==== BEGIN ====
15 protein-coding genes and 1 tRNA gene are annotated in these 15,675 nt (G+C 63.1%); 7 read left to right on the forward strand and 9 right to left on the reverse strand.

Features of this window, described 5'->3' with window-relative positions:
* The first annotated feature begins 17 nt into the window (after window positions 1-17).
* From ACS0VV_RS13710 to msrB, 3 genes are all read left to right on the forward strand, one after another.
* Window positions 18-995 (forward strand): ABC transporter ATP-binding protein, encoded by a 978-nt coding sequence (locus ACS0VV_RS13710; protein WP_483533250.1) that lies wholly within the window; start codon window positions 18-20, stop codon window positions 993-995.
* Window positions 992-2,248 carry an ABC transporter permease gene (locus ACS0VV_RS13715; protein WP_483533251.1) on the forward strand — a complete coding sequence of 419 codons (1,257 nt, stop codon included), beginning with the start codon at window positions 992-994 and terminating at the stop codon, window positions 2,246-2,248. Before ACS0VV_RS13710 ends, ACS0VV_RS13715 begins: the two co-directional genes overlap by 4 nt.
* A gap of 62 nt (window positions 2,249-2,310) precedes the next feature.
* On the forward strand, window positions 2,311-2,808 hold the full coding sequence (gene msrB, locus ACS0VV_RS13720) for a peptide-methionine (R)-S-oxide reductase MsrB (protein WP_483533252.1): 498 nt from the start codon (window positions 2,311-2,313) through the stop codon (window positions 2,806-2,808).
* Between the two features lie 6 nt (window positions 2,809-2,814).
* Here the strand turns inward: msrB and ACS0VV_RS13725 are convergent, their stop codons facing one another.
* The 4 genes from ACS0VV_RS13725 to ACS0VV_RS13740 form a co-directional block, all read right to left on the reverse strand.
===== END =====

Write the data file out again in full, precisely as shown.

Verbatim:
15 protein-coding genes and 1 tRNA gene are annotated in these 15,675 nt (G+C 63.1%); 7 read left to right on the forward strand and 9 right to left on the reverse strand.

Features of this window, described 5'->3' with window-relative positions:
* The first annotated feature begins 17 nt into the window (after window positions 1-17).
* From ACS0VV_RS13710 to msrB, 3 genes are all read left to right on the forward strand, one after another.
* Window positions 18-995 (forward strand): ABC transporter ATP-binding protein, encoded by a 978-nt coding sequence (locus ACS0VV_RS13710; protein WP_483533250.1) that lies wholly within the window; start codon window positions 18-20, stop codon window positions 993-995.
* Window positions 992-2,248 carry an ABC transporter permease gene (locus ACS0VV_RS13715; protein WP_483533251.1) on the forward strand — a complete coding sequence of 419 codons (1,257 nt, stop codon included), beginning with the start codon at window positions 992-994 and terminating at the stop codon, window positions 2,246-2,248. Before ACS0VV_RS13710 ends, ACS0VV_RS13715 begins: the two co-directional genes overlap by 4 nt.
* A gap of 62 nt (window positions 2,249-2,310) precedes the next feature.
* On the forward strand, window positions 2,311-2,808 hold the full coding sequence (gene msrB, locus ACS0VV_RS13720) for a peptide-methionine (R)-S-oxide reductase MsrB (protein WP_483533252.1): 498 nt from the start codon (window positions 2,311-2,313) through the stop codon (window positions 2,806-2,808).
* Between the two features lie 6 nt (window positions 2,809-2,814).
* Here the strand turns inward: msrB and ACS0VV_RS13725 are convergent, their stop codons facing one another.
* The 4 genes from ACS0VV_RS13725 to ACS0VV_RS13740 form a co-directional block, all read right to left on the reverse strand.